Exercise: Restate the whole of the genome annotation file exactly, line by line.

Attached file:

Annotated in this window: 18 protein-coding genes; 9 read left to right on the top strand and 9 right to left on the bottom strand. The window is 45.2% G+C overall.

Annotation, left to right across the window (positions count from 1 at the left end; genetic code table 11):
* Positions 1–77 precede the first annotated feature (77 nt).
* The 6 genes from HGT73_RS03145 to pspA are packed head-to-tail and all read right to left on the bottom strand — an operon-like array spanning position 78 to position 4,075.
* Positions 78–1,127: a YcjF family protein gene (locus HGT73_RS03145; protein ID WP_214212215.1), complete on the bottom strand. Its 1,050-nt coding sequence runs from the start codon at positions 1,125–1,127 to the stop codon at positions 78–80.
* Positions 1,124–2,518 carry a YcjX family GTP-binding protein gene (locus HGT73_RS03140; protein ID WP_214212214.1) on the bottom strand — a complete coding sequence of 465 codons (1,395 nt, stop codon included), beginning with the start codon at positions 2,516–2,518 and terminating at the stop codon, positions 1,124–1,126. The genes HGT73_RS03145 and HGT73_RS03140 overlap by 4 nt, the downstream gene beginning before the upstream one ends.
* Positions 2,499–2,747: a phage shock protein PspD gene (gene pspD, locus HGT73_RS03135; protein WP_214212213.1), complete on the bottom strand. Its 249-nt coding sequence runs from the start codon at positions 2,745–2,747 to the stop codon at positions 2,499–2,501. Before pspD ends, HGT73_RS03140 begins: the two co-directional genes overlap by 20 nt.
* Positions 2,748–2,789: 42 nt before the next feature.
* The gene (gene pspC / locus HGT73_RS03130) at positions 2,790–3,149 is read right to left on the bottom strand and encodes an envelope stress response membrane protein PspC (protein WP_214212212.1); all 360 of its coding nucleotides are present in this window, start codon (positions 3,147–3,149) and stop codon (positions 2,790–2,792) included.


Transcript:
Annotated in this window: 18 protein-coding genes; 9 read left to right on the top strand and 9 right to left on the bottom strand. The window is 45.2% G+C overall.

Annotation, left to right across the window (positions count from 1 at the left end; genetic code table 11):
* Positions 1–77 precede the first annotated feature (77 nt).
* The 6 genes from HGT73_RS03145 to pspA are packed head-to-tail and all read right to left on the bottom strand — an operon-like array spanning position 78 to position 4,075.
* Positions 78–1,127: a YcjF family protein gene (locus HGT73_RS03145; protein ID WP_214212215.1), complete on the bottom strand. Its 1,050-nt coding sequence runs from the start codon at positions 1,125–1,127 to the stop codon at positions 78–80.
* Positions 1,124–2,518 carry a YcjX family GTP-binding protein gene (locus HGT73_RS03140; protein ID WP_214212214.1) on the bottom strand — a complete coding sequence of 465 codons (1,395 nt, stop codon included), beginning with the start codon at positions 2,516–2,518 and terminating at the stop codon, positions 1,124–1,126. The genes HGT73_RS03145 and HGT73_RS03140 overlap by 4 nt, the downstream gene beginning before the upstream one ends.
* Positions 2,499–2,747: a phage shock protein PspD gene (gene pspD, locus HGT73_RS03135; protein WP_214212213.1), complete on the bottom strand. Its 249-nt coding sequence runs from the start codon at positions 2,745–2,747 to the stop codon at positions 2,499–2,501. Before pspD ends, HGT73_RS03140 begins: the two co-directional genes overlap by 20 nt.
* Positions 2,748–2,789: 42 nt before the next feature.
* The gene (gene pspC / locus HGT73_RS03130) at positions 2,790–3,149 is read right to left on the bottom strand and encodes an envelope stress response membrane protein PspC (protein WP_214212212.1); all 360 of its coding nucleotides are present in this window, start codon (positions 3,147–3,149) and stop codon (positions 2,790–2,792) included.